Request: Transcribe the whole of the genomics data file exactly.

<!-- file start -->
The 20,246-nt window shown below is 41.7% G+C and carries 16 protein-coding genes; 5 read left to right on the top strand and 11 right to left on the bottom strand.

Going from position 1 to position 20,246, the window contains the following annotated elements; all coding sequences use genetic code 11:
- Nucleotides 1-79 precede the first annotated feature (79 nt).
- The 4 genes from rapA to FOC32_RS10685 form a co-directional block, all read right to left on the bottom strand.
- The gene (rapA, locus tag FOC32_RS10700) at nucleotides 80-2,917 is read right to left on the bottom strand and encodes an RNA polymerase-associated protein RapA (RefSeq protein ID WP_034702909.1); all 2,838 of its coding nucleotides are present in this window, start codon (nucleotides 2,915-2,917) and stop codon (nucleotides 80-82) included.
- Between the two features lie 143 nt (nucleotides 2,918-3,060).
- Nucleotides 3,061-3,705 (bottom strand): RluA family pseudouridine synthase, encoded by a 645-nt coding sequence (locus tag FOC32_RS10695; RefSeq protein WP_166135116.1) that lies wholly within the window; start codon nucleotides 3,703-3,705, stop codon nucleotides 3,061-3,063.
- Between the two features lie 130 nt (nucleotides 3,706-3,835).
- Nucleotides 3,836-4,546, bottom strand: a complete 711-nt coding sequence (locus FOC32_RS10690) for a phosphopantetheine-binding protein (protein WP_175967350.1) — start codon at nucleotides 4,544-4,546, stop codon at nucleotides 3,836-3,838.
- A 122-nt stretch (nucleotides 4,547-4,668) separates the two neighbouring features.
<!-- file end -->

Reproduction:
The 20,246-nt window shown below is 41.7% G+C and carries 16 protein-coding genes; 5 read left to right on the top strand and 11 right to left on the bottom strand.

Going from position 1 to position 20,246, the window contains the following annotated elements; all coding sequences use genetic code 11:
- Nucleotides 1-79 precede the first annotated feature (79 nt).
- The 4 genes from rapA to FOC32_RS10685 form a co-directional block, all read right to left on the bottom strand.
- The gene (rapA, locus tag FOC32_RS10700) at nucleotides 80-2,917 is read right to left on the bottom strand and encodes an RNA polymerase-associated protein RapA (RefSeq protein ID WP_034702909.1); all 2,838 of its coding nucleotides are present in this window, start codon (nucleotides 2,915-2,917) and stop codon (nucleotides 80-82) included.
- Between the two features lie 143 nt (nucleotides 2,918-3,060).
- Nucleotides 3,061-3,705 (bottom strand): RluA family pseudouridine synthase, encoded by a 645-nt coding sequence (locus tag FOC32_RS10695; RefSeq protein WP_166135116.1) that lies wholly within the window; start codon nucleotides 3,703-3,705, stop codon nucleotides 3,061-3,063.
- Between the two features lie 130 nt (nucleotides 3,706-3,835).
- Nucleotides 3,836-4,546, bottom strand: a complete 711-nt coding sequence (locus FOC32_RS10690) for a phosphopantetheine-binding protein (protein WP_175967350.1) — start codon at nucleotides 4,544-4,546, stop codon at nucleotides 3,836-3,838.
- A 122-nt stretch (nucleotides 4,547-4,668) separates the two neighbouring features.